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Fort Kijkduin Museum And Aquarium – Den Helder

Fort Kijkduin Museum
History has it that Emperor Napoleon ordered the construction of Fort Kijkduin when he was visiting Huisduinen. The fort was built by artisans from North Holland and Spanish prisoners of war. All these fascinating bits of history of the fort are available from the knowledgeable guides at the fort. In the dark passages of the fort, you will learn how the fort was home to seven hundred soldiers.

The fort was an important part of Den Helder and is strategically built on a dune with a view of the ships coming into and going out of Den Helder.

Restored and opened by Prince Willem Alexander the fort is classified as a cultural heritage in the Netherlands.

The History Of The Fort

It was built in 1811. The fort was taken over by the Germans in 1940 and they further fortified it by adding a layer of concrete. They used it as a training base for naval personnel and as an observation post. The efficiency of the Torpedo and other equipment of war were tested at the fort.

The fort was never bombed even though the surrounding town of Den Helder was bombed more than a hundred times.

The Museum

The history of the fort is captured in the vaults of the museum from the Napoleon era through the First World War to the Second World War.

The first vault describes the origins of kijkduin, when the British and Russian soldiers landed there in 1799. The other vaults are the criminal division and the powder room where thousands of kilograms of gunpowder were stored and finally there is the armoury with guns stored in glass casings.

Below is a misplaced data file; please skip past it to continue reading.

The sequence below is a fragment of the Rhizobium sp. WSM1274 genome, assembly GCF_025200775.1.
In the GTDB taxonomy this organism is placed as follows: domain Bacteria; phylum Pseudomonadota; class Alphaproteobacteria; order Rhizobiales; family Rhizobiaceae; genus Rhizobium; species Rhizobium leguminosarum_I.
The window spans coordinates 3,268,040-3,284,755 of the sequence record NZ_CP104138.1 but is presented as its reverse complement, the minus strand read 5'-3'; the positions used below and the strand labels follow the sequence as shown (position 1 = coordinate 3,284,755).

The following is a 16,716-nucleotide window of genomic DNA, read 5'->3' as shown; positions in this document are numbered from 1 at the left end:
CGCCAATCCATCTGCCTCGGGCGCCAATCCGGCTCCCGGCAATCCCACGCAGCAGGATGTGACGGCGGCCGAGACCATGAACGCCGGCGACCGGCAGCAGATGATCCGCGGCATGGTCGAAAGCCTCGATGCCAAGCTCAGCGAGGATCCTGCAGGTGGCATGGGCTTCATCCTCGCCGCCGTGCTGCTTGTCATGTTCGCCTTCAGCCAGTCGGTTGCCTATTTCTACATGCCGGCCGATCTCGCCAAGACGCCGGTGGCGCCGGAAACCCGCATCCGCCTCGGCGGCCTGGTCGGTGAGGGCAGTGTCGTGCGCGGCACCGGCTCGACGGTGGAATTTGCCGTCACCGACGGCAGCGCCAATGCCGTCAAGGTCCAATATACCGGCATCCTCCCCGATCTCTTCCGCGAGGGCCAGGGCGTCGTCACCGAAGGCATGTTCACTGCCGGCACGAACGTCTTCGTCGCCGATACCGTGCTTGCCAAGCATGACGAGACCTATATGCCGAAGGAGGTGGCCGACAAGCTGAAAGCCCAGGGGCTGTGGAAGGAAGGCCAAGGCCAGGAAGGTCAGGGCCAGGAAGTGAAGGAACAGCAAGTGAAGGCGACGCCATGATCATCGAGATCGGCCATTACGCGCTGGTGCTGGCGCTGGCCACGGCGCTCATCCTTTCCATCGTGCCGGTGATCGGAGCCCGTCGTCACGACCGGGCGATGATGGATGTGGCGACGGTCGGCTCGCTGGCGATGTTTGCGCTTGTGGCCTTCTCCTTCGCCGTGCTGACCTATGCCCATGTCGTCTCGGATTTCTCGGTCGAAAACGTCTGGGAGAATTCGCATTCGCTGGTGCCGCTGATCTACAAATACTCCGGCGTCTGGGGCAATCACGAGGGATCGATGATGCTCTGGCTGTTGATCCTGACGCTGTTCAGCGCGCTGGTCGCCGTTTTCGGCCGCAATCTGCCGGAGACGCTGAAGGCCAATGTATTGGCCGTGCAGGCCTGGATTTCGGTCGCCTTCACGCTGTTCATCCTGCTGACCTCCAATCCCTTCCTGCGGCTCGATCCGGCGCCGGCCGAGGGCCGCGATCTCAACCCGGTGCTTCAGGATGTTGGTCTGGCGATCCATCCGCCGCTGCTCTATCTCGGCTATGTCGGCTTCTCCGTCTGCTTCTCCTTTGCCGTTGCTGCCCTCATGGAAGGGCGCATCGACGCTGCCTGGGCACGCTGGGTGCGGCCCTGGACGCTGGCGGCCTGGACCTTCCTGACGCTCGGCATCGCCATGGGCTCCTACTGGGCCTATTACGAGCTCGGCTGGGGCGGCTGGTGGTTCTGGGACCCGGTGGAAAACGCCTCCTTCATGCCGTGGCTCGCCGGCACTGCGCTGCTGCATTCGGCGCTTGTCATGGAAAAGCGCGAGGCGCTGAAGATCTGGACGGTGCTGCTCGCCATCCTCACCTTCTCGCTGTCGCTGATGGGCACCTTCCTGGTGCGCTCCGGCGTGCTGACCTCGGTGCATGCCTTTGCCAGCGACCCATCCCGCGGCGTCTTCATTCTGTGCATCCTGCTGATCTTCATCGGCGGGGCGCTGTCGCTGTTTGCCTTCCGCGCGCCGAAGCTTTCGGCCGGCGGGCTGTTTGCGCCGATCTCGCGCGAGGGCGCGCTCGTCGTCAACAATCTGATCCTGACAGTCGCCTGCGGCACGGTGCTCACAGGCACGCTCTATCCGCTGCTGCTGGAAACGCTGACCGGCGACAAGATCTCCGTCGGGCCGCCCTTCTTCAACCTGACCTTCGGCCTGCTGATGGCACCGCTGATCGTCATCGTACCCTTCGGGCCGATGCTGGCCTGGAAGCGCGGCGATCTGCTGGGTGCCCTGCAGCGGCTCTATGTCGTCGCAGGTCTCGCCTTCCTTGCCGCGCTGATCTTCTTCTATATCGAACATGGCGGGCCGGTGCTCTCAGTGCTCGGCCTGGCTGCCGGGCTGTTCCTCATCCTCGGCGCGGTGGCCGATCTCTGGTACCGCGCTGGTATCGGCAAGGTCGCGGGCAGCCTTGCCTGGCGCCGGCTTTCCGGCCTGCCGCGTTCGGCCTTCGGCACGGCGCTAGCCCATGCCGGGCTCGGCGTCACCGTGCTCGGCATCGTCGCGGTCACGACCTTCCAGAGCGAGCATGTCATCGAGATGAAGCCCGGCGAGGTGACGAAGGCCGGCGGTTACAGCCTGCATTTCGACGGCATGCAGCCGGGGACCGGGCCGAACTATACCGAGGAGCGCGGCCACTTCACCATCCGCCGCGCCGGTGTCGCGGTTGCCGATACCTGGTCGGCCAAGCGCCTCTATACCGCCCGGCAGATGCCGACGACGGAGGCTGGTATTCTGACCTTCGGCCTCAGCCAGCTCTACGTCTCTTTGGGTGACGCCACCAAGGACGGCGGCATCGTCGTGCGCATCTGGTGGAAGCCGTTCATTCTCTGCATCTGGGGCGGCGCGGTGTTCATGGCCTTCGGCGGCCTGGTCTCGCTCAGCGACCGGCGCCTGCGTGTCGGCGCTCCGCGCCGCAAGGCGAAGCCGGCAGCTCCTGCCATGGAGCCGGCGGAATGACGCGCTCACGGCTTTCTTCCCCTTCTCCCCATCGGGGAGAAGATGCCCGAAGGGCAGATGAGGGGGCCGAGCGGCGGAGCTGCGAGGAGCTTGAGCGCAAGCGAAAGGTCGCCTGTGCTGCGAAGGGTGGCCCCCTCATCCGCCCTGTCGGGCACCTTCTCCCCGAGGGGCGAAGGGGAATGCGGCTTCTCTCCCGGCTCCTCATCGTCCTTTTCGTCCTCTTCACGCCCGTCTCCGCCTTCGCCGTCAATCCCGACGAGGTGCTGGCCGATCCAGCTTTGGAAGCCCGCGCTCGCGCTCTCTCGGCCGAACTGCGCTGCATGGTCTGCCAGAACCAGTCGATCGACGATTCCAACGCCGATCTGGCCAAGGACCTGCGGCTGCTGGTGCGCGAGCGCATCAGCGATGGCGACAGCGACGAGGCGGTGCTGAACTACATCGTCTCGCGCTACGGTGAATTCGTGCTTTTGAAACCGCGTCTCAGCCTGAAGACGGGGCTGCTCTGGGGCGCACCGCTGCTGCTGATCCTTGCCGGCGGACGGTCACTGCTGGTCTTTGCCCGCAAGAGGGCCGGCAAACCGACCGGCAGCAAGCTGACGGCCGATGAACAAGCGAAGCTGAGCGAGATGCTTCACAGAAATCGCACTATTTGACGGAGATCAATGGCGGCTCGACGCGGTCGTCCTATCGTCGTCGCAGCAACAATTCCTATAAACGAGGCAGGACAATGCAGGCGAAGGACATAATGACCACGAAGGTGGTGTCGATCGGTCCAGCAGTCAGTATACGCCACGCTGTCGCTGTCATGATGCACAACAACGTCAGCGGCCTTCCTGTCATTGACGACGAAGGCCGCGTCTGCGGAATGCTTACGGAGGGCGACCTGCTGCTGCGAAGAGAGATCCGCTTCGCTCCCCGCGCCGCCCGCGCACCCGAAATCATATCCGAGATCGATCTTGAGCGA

In the large iron dome built in 1879 is the breath taking view of the North Sea, the dunes and here is where you will understand why the fort was used for observation as the view stretches for miles and is like no other.

The last vault of the fort is a 60 metre shooting gallery. It is wise to use a guide otherwise you may miss out on many of the important facts concerning the fort.

The North Sea Aquarium

Fort Kijkduin Museum Aquarium

It consists of fourteen aquariums each with a theme of its own.The aquarium glass tunnel is fifteen feet and you feel as if you are walking in the midst of the deep sea with a variety of fishes, sharks and other sea animals.

In what was formerly the drinking water cellar of the fort isan exhibition of skeletal mammals, including the skeleton of the famous sperm whale Chris, who was washed up on the beach in 1997 but later died.

Getting There

The museum and aquarium are open every day from 10am to 6pm except during the winter when they open at 11 am. On Christmas day and Boxing Day the fort is closed.

At the station, catch bus number 34 which will take you straight to the fort. Please note that the bus runs once every hour. The bus station is located next to the train station.

For the fit, you can walk to the fort by walking north to the dike and then following it to the west and then the South and you will see the fort.